Libertarians in the mainline

November 13, 2014

Last week while I was away, Tobin Grant linked to something interesting: new research, based on 40 years of General Social Surveys, that echoes Grant's own parsing of Pew's Religious Landscapes Survey. In general:

  • White evangelicals are socially and economically conservative
  • Members of black churches are socially conservative and economically liberal
  • Mainline Protestants are socially liberal and economically conservative

From a mainliner's perspective, the first takeaway here is that our people mostly map onto the "libertarian" quadrant of this graph:


One Episcopalian commented that this reminds him of his church's reputation as "the Republican Party at prayer" 60 years ago. What it makes me think of is white Democrats in the last 25.

The Democratic Party and its mostly white leaders have generally supported abortion rights, and many came around publicly on LGBT rights before it was cool. But they've also favored business over labor and free trade over fair. It's been the party of welfare reform and charter schools, of public-private partnerships and deficit hawks. If the Republicans propose big cuts to a social program, as often as not the Democrats' rejoinder is smaller cuts. This is not what you would call a diametrically opposed economic vision.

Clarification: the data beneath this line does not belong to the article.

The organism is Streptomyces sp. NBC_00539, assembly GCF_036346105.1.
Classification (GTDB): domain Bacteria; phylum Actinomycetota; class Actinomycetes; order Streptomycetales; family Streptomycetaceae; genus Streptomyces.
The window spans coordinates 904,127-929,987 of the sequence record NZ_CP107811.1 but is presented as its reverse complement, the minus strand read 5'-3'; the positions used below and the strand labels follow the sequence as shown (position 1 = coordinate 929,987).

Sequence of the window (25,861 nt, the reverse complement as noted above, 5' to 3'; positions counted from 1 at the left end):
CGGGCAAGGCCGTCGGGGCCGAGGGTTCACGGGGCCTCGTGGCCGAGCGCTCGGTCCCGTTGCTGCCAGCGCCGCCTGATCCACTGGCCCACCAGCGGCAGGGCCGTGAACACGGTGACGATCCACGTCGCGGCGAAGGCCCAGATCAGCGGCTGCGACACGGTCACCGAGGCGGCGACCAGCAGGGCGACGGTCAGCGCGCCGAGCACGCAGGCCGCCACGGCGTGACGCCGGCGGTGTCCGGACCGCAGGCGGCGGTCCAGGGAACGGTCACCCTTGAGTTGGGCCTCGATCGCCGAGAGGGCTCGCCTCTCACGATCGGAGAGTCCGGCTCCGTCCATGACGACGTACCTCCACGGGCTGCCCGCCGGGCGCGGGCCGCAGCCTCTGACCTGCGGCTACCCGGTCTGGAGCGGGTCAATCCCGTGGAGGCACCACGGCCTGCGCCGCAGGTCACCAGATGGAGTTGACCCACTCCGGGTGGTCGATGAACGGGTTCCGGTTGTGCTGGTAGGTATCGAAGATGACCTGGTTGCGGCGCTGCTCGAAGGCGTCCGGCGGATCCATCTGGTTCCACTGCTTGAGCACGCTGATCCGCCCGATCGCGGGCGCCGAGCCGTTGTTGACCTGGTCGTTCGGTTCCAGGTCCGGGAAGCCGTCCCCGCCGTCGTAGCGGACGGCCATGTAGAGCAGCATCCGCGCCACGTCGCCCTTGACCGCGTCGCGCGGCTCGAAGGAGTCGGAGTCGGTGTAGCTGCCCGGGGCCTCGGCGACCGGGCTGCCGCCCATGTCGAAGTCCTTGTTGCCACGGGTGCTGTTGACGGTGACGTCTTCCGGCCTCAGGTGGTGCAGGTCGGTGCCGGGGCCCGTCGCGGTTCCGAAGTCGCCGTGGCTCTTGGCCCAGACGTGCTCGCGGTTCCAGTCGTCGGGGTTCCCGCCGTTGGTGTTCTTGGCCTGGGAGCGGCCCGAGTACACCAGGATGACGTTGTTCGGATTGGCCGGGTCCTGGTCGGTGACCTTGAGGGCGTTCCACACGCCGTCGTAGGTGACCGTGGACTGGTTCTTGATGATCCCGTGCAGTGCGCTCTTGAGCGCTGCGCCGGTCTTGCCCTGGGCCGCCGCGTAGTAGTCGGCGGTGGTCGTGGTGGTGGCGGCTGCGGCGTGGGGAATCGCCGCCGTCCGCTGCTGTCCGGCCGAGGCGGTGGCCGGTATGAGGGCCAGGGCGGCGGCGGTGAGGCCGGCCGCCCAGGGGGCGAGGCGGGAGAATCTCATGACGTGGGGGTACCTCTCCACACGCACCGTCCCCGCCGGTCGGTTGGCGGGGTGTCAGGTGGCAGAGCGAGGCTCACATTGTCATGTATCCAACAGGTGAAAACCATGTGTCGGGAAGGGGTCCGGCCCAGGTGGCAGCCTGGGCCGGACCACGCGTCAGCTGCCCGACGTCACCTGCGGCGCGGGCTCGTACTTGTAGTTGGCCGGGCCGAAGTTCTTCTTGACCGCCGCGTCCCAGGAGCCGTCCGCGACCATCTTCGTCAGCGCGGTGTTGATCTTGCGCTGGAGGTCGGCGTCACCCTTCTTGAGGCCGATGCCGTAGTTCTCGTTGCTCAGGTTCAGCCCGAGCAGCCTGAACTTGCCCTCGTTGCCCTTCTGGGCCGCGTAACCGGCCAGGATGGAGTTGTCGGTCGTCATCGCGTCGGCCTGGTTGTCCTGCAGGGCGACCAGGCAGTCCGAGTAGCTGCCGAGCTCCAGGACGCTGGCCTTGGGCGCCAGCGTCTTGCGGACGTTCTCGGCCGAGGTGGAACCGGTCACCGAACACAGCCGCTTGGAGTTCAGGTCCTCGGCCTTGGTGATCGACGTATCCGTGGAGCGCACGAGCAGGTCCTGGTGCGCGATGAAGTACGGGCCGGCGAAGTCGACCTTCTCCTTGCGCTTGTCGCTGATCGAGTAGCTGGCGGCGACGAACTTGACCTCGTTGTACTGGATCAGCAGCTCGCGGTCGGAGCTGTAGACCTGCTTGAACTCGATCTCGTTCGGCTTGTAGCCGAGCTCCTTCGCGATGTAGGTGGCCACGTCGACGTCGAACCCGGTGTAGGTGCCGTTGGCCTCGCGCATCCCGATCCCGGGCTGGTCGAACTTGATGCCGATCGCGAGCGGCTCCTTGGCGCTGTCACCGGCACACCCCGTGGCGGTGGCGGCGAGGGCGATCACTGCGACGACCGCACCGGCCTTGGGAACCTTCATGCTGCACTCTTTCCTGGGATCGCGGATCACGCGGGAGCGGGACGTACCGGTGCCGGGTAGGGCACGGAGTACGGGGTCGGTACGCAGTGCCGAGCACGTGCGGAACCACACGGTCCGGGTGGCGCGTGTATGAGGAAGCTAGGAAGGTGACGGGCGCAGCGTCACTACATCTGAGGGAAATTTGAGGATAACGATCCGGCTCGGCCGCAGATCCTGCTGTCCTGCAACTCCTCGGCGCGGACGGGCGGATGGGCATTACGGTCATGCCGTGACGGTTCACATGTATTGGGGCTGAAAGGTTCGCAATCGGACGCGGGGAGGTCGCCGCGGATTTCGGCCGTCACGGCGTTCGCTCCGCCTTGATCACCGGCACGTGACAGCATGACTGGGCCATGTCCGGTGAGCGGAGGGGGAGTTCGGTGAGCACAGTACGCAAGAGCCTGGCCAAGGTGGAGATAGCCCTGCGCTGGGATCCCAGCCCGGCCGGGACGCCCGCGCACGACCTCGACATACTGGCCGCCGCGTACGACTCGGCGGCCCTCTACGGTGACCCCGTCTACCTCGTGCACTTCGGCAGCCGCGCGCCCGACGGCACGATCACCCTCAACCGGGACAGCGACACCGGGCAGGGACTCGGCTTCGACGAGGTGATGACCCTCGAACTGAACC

Are mainliners "libertarians"? It would appear the word applies at least in the comparative, adjectival sense; someone who says they want less government involvement is more libertarian than someone who wants more. But as a noun it's a complicated word, as it's also self-applied by people whose views are often pretty far outside the mainstream of American politics. Combining a live-and-let-live approach to personal morality with a sense that government could be a little leaner and taxes a little lower—that's not a capital-"L" Libertarian. That's a Democrat who can get elected in a statewide race. That's mainstream U.S. politics.

Meanwhile, if you're an economic liberal—an actual one, someone people from other countries would recognize as a liberal—forget the pews, you're not that well represented in Congress. Senate Democrats are creating a new leadership position for first-term senator Elizabeth Warren so she can function as a liaison to the liberal advocacy community. If the Democratic leadership were already meaningfully liberal, this would of course be redundant.

So it isn't that surprising that racially and religiously privileged Americans—whatever their specific church tradition—lean to the right on economic issues. So does the bipartisan consensus in privileged Washington.

What is striking here are the gaps these graphs highlight: explicitly between white mainliners and black Protestants, and implicitly between white mainliners and many of their own leaders. Neither is news to any mainline pastor I know, but that doesn't mean it isn't a challenge.